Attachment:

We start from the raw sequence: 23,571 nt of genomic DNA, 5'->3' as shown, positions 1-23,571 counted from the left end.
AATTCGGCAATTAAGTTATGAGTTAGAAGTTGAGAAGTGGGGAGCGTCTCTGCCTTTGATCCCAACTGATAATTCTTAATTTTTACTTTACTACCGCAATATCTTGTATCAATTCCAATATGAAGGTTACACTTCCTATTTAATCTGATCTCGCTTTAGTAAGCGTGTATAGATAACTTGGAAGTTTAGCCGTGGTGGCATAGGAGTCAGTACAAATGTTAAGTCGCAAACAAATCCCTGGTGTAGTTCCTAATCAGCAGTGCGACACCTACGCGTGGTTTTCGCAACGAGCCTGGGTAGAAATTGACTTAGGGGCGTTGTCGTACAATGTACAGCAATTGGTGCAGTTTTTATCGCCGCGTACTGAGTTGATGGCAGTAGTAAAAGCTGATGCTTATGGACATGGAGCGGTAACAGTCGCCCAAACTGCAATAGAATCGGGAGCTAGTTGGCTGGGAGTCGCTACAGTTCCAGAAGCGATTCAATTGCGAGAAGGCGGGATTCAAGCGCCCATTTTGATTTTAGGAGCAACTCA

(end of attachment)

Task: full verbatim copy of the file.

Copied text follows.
We start from the raw sequence: 23,571 nt of genomic DNA, 5'->3' as shown, positions 1-23,571 counted from the left end.
AATTCGGCAATTAAGTTATGAGTTAGAAGTTGAGAAGTGGGGAGCGTCTCTGCCTTTGATCCCAACTGATAATTCTTAATTTTTACTTTACTACCGCAATATCTTGTATCAATTCCAATATGAAGGTTACACTTCCTATTTAATCTGATCTCGCTTTAGTAAGCGTGTATAGATAACTTGGAAGTTTAGCCGTGGTGGCATAGGAGTCAGTACAAATGTTAAGTCGCAAACAAATCCCTGGTGTAGTTCCTAATCAGCAGTGCGACACCTACGCGTGGTTTTCGCAACGAGCCTGGGTAGAAATTGACTTAGGGGCGTTGTCGTACAATGTACAGCAATTGGTGCAGTTTTTATCGCCGCGTACTGAGTTGATGGCAGTAGTAAAAGCTGATGCTTATGGACATGGAGCGGTAACAGTCGCCCAAACTGCAATAGAATCGGGAGCTAGTTGGCTGGGAGTCGCTACAGTTCCAGAAGCGATTCAATTGCGAGAAGGCGGGATTCAAGCGCCCATTTTGATTTTAGGAGCAACTCA